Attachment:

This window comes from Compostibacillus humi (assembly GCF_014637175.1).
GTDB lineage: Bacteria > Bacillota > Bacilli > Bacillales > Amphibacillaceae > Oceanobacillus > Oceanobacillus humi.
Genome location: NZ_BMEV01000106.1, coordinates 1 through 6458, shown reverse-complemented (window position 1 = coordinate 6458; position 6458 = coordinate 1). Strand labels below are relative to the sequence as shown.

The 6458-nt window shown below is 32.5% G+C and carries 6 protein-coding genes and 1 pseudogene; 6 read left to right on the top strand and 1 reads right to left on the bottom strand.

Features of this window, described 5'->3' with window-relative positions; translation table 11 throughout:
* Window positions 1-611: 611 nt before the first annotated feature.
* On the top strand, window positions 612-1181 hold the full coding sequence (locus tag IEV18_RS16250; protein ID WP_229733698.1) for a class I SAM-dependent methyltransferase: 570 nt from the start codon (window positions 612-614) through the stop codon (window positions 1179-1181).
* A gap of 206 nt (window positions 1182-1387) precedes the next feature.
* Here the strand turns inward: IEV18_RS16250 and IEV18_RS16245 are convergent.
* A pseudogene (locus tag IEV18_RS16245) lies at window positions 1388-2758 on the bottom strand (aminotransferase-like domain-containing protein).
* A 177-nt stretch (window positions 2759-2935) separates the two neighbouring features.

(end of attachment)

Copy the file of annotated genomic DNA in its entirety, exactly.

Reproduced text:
This window comes from Compostibacillus humi (assembly GCF_014637175.1).
GTDB lineage: Bacteria > Bacillota > Bacilli > Bacillales > Amphibacillaceae > Oceanobacillus > Oceanobacillus humi.
Genome location: NZ_BMEV01000106.1, coordinates 1 through 6458, shown reverse-complemented (window position 1 = coordinate 6458; position 6458 = coordinate 1). Strand labels below are relative to the sequence as shown.

The 6458-nt window shown below is 32.5% G+C and carries 6 protein-coding genes and 1 pseudogene; 6 read left to right on the top strand and 1 reads right to left on the bottom strand.

Features of this window, described 5'->3' with window-relative positions; translation table 11 throughout:
* Window positions 1-611: 611 nt before the first annotated feature.
* On the top strand, window positions 612-1181 hold the full coding sequence (locus tag IEV18_RS16250; protein ID WP_229733698.1) for a class I SAM-dependent methyltransferase: 570 nt from the start codon (window positions 612-614) through the stop codon (window positions 1179-1181).
* A gap of 206 nt (window positions 1182-1387) precedes the next feature.
* Here the strand turns inward: IEV18_RS16250 and IEV18_RS16245 are convergent.
* A pseudogene (locus tag IEV18_RS16245) lies at window positions 1388-2758 on the bottom strand (aminotransferase-like domain-containing protein).
* A 177-nt stretch (window positions 2759-2935) separates the two neighbouring features.